Candidates sound off at Meredith forum
September 29, 2010
MEREDITH — Area voters had the opportunity to put faces to names on the ballot in a candidate meet and greet at the Meredith Community Center Friday night.
The event was held in collaboration with the Democrats of Meredith and the Meredith Republican Party. Liz Tentorelli of the League of Women Voters moderated the discussion, taking question cards by audience members and compiling them into questions.
Candidates running for state representative were Democrats Kate Miller, the incumbent, and Carla Horne and Republicans Bob Greemore and Colette Worsman. Republican Jeanie Forrester and incumbent Democrat Deb Reynolds are running for state senate. In the race for county commissioner, Democrat Stephen Copithorne of Alton is running against Republican Stephen Nedeau of Meredith.
State spending and the state budget was the biggest topic for the candidates. Greemore, Worsman, and Forrester all expressed the opinion that the state has been spending too much.
"We have a spending problem, and I believe it's solvable," Worsman said. "I believe it's going to take some ingenuity."
Worsman said 37 other states have cut spending and said Meredith, where she is a selectmen, has found efficiencies in its own budget to reduce spending despite the economy.
Reynolds and Miller said the state has already cut as much as it can.
"We are at a bare bones budget," Reynolds said.
"I don't believe it's responsible to make such a flat statement when there are so many individual questions that need to be raised," Miller said.
Miller and Horne said across the board cuts will not help the problem.
Greemore, Worsman, and Forrester said they have taken the pledge to oppose any expanded taxes while Reynolds, Miller, and Horne said they have not.
"I pledge to listen to you," Reynolds said. "We have to have an open mind and some sound solutions about how to support state (budgets.)"
"I would never take a pledge on anything unless I understood what I'm pledging for," Horne said.
Both Reynolds and Miller have supported expanded gambling as a potential revenue source.
"Everything needs to be on the table including expanded gaming," Miller said. "As long as we have a structure defined in this state, everything is on the table."
Forrester and Worsman said they oppose expanded gambling.
"It's not the right thing for the state," Forrester said. "I think we need to cut spending before we start looking at revenue sources."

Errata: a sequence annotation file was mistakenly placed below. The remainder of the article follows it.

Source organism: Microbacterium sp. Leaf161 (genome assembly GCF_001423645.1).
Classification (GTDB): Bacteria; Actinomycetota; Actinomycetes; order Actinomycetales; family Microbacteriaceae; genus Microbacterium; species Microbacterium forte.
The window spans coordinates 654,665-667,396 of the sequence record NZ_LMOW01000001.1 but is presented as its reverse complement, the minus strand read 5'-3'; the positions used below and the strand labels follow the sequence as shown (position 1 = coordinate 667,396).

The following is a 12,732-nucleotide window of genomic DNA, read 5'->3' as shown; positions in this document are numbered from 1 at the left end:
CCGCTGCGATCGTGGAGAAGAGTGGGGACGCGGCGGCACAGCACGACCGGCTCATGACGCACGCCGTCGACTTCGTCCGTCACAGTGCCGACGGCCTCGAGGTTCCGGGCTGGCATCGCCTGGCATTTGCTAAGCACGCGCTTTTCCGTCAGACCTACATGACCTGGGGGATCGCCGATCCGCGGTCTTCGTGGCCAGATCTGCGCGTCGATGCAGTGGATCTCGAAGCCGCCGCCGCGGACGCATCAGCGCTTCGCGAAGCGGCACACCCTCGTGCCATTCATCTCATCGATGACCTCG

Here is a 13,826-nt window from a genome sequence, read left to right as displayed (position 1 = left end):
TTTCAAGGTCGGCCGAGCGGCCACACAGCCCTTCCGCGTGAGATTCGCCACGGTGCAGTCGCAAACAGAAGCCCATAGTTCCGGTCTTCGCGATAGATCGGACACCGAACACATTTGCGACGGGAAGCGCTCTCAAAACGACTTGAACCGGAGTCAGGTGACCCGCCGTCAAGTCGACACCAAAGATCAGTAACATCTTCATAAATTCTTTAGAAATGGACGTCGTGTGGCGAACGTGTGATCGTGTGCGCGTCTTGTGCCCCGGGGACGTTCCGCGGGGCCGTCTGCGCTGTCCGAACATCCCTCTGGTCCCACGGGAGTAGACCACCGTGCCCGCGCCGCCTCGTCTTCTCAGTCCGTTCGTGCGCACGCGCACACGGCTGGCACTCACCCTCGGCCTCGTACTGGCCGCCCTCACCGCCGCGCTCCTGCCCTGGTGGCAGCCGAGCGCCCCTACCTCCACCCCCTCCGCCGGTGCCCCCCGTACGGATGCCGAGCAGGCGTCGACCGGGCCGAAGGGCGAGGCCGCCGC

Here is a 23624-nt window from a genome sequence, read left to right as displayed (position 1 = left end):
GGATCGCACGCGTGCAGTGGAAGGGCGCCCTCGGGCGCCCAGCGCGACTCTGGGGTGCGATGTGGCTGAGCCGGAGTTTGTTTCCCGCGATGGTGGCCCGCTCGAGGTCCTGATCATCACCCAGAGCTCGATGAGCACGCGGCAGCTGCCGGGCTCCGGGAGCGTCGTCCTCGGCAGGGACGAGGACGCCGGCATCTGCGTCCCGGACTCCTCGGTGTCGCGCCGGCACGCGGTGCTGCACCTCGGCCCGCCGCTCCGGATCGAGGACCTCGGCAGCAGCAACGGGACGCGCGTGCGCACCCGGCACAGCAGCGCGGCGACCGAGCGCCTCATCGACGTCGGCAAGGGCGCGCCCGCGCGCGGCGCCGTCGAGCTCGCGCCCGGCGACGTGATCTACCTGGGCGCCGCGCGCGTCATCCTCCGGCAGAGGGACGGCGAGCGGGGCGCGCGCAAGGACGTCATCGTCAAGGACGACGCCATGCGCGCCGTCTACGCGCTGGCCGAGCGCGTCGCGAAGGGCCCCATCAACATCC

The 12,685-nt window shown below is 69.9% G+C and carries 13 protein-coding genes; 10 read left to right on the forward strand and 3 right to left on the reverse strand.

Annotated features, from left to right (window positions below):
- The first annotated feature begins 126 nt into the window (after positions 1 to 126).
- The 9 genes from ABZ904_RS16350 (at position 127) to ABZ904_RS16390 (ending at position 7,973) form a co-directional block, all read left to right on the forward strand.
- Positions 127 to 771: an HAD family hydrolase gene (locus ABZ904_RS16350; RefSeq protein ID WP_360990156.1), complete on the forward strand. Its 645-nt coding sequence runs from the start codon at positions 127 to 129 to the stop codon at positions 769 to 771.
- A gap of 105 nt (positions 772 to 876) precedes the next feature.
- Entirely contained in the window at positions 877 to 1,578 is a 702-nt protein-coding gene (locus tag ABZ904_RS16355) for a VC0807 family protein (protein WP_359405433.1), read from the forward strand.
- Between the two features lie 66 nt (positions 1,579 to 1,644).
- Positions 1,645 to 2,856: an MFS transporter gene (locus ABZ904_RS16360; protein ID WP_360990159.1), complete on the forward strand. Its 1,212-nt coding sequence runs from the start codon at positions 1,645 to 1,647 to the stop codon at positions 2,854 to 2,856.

Greemore and Worsman said there are too many fees, taxes, and regulations on state businesses and many of those can be removed to further encourage job growth.
"They've got to cut some of the regulations and cut some of the things that force businesses out of here," Greemore said.
Worsman said the construction business she manages with her husband needs licensing every two years, which she said costs more time and effort. Horne said she also has to pay licensing fees, but her building inspection business continues to grow and she raised rates once in nine years.
"I'm not so sure we have to help all of these small businesses," Horne said. "Maybe they have to help themselves a little bit."
Miller said New Hampshire was ranked the seventh most business-friendly by the Tax Foundation.
"Certainly the broadband effort that Sen. Reynolds has spearheaded is a huge boon to small businesses," Miller said.
Reynolds said the state has been doing reasonably well despite the economy.
"I think we're doing a lot; obviously we could be doing more," Reynolds said.
Reynolds said the expansion of broadband is critical for New Hampshire's economy and she has made great efforts to expand it.
Forrester also praised Reynolds' broadband initiatives and said wireless services should also be expanded. Forrester also said the state should be working to help small businesses.
"We're getting killed in this state with regulations to small business," Forrester said.
Worsman and Forrester said they support school vouchers, both saying parents know best in the education of their children.
"I think we need to support education, but I also agree we need local control," Forrester said.
Miller and Reynolds said they oppose vouchers and wanted to further support the school system.
Nedeau, Forrester, Worsman, and Greemore support the death penalty while Miller and Reynolds said they opposed it. Horne said she did not have an opinion as there are too many variables.
On abortion, Horne, Miller, Reynolds, Copithorne, and Greemore said they supported a woman's right to choose. Worsman and Forrester said they were pro-life. Reynolds, Miller, and Horne said they also supported marriage equality, while Worsman, Forrester, and Greemore said marriage should be between a man and a woman. Worsman and Forrester said while other issues take precedence, they would be in favor of overturning same-sex marriage. Greemore said the decision should be made by voters.
On county issues, both Copithorne and Nedeau opposed privatizing the Belknap County Nursing Home and supported expansion at Gunstock Mountain Resort.
"I think we need to treat that as a resource for the county," Copithorne said.
Copithorne said he wanted to see some services, such as mental health services, brought to the county level and said the lack of support for mental health services would lead to increased stress on budgets for police and hospitals. Nedeau said cutting county services would have an adverse effect on its residents.